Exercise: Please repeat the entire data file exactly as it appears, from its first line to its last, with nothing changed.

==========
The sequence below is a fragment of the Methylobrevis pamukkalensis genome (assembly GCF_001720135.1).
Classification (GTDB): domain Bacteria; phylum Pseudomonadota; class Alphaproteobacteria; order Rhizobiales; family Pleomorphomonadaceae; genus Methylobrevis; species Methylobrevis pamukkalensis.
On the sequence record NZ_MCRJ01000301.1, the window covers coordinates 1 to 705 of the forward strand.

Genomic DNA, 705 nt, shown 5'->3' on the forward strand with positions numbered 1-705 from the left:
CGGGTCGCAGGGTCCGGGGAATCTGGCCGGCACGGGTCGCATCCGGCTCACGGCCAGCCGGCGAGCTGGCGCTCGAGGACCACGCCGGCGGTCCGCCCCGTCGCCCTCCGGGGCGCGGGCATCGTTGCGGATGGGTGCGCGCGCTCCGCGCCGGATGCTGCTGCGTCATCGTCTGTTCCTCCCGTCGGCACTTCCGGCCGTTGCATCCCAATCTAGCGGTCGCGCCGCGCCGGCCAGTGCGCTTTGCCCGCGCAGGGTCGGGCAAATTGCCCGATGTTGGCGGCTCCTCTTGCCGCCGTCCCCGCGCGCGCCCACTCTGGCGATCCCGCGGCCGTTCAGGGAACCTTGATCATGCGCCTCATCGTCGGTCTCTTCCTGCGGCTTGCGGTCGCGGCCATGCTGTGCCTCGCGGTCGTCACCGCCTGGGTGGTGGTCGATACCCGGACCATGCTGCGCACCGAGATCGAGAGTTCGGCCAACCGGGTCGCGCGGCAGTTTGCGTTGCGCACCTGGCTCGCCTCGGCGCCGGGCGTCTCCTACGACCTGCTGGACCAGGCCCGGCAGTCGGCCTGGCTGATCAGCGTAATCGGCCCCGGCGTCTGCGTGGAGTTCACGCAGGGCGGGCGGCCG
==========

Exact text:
The sequence below is a fragment of the Methylobrevis pamukkalensis genome (assembly GCF_001720135.1).
Classification (GTDB): domain Bacteria; phylum Pseudomonadota; class Alphaproteobacteria; order Rhizobiales; family Pleomorphomonadaceae; genus Methylobrevis; species Methylobrevis pamukkalensis.
On the sequence record NZ_MCRJ01000301.1, the window covers coordinates 1 to 705 of the forward strand.

Genomic DNA, 705 nt, shown 5'->3' on the forward strand with positions numbered 1-705 from the left:
CGGGTCGCAGGGTCCGGGGAATCTGGCCGGCACGGGTCGCATCCGGCTCACGGCCAGCCGGCGAGCTGGCGCTCGAGGACCACGCCGGCGGTCCGCCCCGTCGCCCTCCGGGGCGCGGGCATCGTTGCGGATGGGTGCGCGCGCTCCGCGCCGGATGCTGCTGCGTCATCGTCTGTTCCTCCCGTCGGCACTTCCGGCCGTTGCATCCCAATCTAGCGGTCGCGCCGCGCCGGCCAGTGCGCTTTGCCCGCGCAGGGTCGGGCAAATTGCCCGATGTTGGCGGCTCCTCTTGCCGCCGTCCCCGCGCGCGCCCACTCTGGCGATCCCGCGGCCGTTCAGGGAACCTTGATCATGCGCCTCATCGTCGGTCTCTTCCTGCGGCTTGCGGTCGCGGCCATGCTGTGCCTCGCGGTCGTCACCGCCTGGGTGGTGGTCGATACCCGGACCATGCTGCGCACCGAGATCGAGAGTTCGGCCAACCGGGTCGCGCGGCAGTTTGCGTTGCGCACCTGGCTCGCCTCGGCGCCGGGCGTCTCCTACGACCTGCTGGACCAGGCCCGGCAGTCGGCCTGGCTGATCAGCGTAATCGGCCCCGGCGTCTGCGTGGAGTTCACGCAGGGCGGGCGGCCG